41% of people under 35 who live in East would like to move West
43% of people believe economic gap between East and West has widened in the past 5 years
RED C opinion poll for the Western Development Commission
A new opinion poll taken on behalf of the Western Development Commission (WDC), the body charged with the economic and social development of counties Donegal, Sligo, Leitrim, Roscommon, Mayo, Galway and Clare, shows that 36% of those living in the East, when asked, said they would like to live in the West, while an even higher number, 41%, of those under 35 expressed the same wish.
The poll, carried out by RED C, surveyed a representative sample of 400 people in western counties and 400 in Dublin, Kildare, Meath and Wicklow. The findings revealed that one of the main attractions of living in the Western region was ‘a superior quality of life relative to Dublin’ according to 54% of those in the East and 75% of those living in the West. The poll also shows a dramatic shift in the way Ireland works. Work practices are becoming more flexible, with 41% in West, and 43% in East saying that it is possible to work remotely in their job.
On the negative side, 42% of those in East and 46% of those in West believe the economic gap between East and West has widened in the past 5 years. This is an indication that despite high levels of investment and improvements in infrastructure, the perception remains that the West is falling behind the East.
Commenting on the findings, Gillian Buckley, CEO of the WDC, said, “These results show that a lot of people value the higher quality of life available outside the major urban areas on the East coast. This, of course, is not surprising to us who live in the West, but it underlines the importance of the Government policy of balanced regional development. The things that are holding people back from moving West is a perception that the quality of infrastructure (transport and broadband) is poorer than in the East, while a large number also believe that the type of work they seek is not available in the West.
“Around two thirds of those surveyed in the East believe that the quality and availability of transport is inferior in the West relative to Dublin and this is something that the Government can tackle immediately by ensuring the NDP commitments to the road routes, to and through, the West are delivered. The continuing upgrading of the quality and frequency of train services should mean that a large proportion of the population in the West are a maximum of three hours away from Dublin. The development of commuter rail routes within the region is also vital, as those interviewed in the east say access to public transport is an important factor in deciding where to live.”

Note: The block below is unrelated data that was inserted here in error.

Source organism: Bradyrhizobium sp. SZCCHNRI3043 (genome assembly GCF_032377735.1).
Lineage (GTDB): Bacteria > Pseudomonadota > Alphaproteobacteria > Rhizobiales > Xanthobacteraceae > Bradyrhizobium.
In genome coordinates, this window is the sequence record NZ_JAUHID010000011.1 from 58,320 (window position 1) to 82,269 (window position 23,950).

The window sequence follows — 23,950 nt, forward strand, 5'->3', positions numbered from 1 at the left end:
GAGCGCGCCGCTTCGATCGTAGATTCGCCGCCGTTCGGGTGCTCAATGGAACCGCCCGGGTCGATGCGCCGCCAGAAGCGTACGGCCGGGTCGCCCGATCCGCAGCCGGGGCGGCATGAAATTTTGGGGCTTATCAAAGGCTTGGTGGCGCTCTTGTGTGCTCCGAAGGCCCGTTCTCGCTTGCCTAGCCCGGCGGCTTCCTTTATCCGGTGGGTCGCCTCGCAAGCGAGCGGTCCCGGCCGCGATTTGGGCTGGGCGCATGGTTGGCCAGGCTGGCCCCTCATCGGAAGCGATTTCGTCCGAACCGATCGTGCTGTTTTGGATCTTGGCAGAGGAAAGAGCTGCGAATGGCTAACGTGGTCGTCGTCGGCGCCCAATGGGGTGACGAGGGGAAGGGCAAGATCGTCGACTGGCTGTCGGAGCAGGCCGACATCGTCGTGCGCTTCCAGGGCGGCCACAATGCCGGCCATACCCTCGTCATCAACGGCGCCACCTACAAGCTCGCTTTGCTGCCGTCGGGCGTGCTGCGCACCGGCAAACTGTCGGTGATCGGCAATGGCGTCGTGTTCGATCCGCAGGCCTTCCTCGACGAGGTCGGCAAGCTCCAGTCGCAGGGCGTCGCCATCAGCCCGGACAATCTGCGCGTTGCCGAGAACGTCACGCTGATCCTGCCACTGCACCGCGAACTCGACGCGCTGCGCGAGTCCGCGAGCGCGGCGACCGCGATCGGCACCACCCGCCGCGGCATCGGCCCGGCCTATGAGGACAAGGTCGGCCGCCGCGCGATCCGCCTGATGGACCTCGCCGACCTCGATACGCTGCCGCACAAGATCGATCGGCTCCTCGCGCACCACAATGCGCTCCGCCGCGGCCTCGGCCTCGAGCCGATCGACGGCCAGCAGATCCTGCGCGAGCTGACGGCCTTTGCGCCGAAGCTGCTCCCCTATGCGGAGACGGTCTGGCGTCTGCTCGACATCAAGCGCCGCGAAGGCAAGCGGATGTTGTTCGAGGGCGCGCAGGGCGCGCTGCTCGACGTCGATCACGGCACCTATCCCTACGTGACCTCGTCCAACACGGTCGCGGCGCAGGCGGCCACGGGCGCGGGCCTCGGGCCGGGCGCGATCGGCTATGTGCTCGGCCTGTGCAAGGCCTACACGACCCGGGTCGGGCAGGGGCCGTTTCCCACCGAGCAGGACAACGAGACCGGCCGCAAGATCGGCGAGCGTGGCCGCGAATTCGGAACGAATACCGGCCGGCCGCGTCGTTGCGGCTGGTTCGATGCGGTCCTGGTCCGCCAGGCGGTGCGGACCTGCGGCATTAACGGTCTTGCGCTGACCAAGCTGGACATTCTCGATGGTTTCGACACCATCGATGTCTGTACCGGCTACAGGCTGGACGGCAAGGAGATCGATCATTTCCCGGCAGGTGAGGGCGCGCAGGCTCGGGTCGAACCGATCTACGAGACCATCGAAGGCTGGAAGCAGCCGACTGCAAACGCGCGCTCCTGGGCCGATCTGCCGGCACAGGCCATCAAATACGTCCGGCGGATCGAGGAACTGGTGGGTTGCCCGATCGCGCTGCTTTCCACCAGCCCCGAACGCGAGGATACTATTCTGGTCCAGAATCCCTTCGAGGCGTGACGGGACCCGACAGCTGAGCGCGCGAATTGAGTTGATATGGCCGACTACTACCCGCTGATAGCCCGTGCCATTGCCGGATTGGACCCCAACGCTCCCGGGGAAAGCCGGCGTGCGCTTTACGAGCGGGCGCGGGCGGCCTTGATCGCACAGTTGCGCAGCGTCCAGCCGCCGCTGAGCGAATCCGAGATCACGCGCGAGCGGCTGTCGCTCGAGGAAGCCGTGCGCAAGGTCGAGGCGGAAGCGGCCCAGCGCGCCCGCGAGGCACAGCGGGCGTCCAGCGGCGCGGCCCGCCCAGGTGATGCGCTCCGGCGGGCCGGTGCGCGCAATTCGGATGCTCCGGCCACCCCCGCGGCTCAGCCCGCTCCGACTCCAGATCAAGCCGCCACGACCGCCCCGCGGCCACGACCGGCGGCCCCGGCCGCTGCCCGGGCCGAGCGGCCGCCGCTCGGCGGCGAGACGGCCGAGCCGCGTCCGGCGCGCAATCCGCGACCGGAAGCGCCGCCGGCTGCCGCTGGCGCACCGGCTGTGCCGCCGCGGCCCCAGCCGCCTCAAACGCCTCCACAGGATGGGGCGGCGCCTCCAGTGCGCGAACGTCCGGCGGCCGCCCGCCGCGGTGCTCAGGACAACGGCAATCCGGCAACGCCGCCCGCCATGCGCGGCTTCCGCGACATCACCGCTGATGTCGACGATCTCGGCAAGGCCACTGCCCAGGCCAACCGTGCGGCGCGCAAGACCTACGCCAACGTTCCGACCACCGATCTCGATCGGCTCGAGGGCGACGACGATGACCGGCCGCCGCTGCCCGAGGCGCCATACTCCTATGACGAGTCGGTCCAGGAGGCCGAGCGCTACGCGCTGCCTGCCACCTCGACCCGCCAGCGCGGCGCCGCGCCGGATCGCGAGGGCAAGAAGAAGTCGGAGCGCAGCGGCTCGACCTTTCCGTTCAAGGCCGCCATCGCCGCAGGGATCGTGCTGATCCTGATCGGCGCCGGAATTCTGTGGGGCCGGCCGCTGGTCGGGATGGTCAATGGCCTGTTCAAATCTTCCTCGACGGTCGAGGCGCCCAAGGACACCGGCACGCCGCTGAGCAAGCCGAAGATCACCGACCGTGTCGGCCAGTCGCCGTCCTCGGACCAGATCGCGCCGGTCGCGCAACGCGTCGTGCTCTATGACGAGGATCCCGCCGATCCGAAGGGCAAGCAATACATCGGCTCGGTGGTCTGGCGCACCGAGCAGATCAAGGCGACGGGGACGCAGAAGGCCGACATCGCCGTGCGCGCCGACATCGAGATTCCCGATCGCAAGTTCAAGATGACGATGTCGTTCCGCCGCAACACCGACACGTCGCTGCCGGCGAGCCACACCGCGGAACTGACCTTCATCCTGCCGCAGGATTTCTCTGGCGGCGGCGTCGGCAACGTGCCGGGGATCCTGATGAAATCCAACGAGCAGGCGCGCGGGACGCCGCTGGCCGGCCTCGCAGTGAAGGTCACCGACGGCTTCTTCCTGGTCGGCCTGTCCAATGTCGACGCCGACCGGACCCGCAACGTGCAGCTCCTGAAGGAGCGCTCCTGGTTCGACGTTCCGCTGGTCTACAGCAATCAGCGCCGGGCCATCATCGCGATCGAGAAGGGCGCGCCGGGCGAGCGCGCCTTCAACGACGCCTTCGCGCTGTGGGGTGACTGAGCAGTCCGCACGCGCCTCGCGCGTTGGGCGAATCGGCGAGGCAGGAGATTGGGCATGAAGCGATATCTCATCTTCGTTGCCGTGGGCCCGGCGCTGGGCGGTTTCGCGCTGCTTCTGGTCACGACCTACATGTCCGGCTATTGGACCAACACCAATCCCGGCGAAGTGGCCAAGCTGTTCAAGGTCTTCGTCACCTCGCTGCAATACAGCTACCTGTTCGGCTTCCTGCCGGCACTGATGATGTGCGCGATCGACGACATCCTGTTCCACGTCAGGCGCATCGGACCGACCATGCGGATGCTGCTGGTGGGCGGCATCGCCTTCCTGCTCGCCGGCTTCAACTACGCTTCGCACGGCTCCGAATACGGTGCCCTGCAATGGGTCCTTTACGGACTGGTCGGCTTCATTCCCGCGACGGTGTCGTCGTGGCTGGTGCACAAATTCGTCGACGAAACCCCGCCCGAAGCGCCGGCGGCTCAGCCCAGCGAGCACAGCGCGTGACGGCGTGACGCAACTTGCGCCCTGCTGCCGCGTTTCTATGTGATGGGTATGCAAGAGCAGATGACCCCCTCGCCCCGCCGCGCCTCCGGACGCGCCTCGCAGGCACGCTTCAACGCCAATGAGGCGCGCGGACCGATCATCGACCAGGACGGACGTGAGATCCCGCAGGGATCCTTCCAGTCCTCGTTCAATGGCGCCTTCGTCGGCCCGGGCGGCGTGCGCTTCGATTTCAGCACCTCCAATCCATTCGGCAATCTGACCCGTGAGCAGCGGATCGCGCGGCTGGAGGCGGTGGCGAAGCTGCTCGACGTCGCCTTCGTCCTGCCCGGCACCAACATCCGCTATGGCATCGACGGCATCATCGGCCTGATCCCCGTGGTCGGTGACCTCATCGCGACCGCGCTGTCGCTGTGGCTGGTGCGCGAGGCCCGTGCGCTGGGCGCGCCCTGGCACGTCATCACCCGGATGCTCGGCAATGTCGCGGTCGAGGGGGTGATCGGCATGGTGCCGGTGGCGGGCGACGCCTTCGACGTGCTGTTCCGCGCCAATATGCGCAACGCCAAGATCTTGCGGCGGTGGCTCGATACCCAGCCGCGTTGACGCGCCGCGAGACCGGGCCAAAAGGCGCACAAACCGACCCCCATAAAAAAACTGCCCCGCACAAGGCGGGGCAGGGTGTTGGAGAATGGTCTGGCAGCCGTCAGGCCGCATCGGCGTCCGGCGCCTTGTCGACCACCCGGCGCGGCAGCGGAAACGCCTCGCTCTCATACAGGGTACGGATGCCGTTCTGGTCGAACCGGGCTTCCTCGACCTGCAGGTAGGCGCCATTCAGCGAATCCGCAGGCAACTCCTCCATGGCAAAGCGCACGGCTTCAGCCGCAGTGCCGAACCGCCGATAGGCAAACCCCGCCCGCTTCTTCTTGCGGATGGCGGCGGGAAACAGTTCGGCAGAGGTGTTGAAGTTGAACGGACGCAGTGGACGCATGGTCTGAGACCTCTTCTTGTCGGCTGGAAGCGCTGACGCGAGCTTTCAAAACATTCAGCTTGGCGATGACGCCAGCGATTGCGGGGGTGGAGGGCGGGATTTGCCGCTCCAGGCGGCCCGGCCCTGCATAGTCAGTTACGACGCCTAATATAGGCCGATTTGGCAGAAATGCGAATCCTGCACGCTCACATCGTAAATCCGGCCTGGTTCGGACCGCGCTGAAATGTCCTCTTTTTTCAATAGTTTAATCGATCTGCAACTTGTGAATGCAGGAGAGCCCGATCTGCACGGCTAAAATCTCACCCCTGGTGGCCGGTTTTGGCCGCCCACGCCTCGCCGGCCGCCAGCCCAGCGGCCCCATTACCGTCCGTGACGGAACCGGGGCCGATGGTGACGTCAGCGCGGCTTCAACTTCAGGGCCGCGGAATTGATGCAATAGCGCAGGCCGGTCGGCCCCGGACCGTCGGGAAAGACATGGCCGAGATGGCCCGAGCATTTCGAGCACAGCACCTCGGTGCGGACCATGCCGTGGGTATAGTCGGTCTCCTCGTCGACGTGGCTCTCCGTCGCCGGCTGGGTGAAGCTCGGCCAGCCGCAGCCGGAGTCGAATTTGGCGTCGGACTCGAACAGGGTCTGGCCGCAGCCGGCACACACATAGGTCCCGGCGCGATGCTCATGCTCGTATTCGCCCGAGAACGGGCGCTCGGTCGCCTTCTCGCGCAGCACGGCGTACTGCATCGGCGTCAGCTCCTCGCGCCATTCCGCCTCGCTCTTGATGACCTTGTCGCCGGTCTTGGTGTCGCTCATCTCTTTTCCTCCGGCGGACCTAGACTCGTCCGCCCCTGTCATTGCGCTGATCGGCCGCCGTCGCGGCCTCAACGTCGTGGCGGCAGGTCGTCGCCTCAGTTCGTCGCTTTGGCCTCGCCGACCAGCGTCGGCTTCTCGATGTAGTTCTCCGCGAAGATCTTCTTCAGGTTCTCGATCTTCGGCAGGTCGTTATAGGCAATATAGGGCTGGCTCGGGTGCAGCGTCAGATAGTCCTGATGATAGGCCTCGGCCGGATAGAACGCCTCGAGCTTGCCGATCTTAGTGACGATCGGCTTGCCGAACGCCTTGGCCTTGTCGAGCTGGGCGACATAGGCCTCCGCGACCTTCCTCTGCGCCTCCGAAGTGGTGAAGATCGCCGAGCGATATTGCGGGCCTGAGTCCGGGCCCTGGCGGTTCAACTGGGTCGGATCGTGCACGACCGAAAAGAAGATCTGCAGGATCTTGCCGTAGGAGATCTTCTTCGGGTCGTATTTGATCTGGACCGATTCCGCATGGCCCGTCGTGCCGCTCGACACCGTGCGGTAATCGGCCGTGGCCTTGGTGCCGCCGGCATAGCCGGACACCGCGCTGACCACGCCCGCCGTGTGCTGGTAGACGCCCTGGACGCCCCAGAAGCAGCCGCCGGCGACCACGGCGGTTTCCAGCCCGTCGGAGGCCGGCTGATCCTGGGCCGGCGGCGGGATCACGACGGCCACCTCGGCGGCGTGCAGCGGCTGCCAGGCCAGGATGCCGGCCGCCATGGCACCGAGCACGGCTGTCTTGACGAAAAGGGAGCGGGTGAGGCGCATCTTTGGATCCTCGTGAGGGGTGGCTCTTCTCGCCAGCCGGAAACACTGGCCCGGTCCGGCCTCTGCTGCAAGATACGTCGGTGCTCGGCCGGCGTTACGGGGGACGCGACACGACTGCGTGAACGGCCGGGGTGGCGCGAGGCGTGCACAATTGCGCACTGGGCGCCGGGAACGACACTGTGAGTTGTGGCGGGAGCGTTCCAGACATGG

Dr. Patricia O’Hara, Policy Manager with the WDC added, “The continuing successful rapid growth of international routes at Ireland West Airport Knock also means that any feeling of isolation on the part of industry wanting to locate in the more northern counties of the region will be dissipated. Given the congestion elsewhere, dynamic regional airports are proving more and more attractive to business and leisure travellers. Broadband continues to be the bug bear right around the country and the sooner that fast, reliable broadband is available, the sooner we’re likely to see population movements away from congested areas. With such a high number of young people willing to move, broadband provision will make it more attractive for these people to establish their own business ensuring the longterm vibrancy of the West.
“The good news is that the access issues are being tackled. The planned fourlane northsouth Atlantic Road Corridor will make an immense difference and the major East to West road routes are being upgraded. Broadband access outside of major centres remains a major issue and we need to see huge improvements so that businesses and individuals who choose to relocate to the
region are not disadvantaged. If we are to achieve balanced regional growth, which will help the Greater Dublin Area as much as those areas outside Dublin, access in all its guises must be THE priority in coming years.
Up to 70% of those asked also were of the opinion that job opportunities were poorer in the West relative to Dublin However, other work we have done in the WDC shows that there are a growing number of top level vacancies in high tech areas such as computer software, medical devices and internationally traded services. We will be raising all of these issues at a national conference on balanced regional development which the WDC will be running in late May.”
The poll was commissioned by the WDC to inform its policy making role and to help make those policies more relevant to encourage balanced regional development across the country.
Notes to editors About the poll
The RED C poll was carried out on behalf of the Western Development Commission (WDC) from the 3rd to 7th December 2007. The research was conducted via telephone among a random representative sample of 800 adults – 400 West and 400 East residents.
The WDC’s 4 strategic aims are:
- Contribute to balanced regional development by ensuring that the Western Region maximises its full potential for economic and social development.
- Promote the benefits of living, working and doing business in the Western Region.
- Support the sustainable economic and social development of the rural economy.
- Provide risk capital to businesses and community enterprises through the WDC Investment Fund
For further information please contact: Gillian Buckley, CEO, Western Development Commission, on 094 986 1441 or 087 2236982
Or Dr. Patricia O’Hara, Policy Manager, WDC, mobile: 087 686 2772 or work 094 986 1441 Or Conall O Móráin, The Media Group, 0872 463 111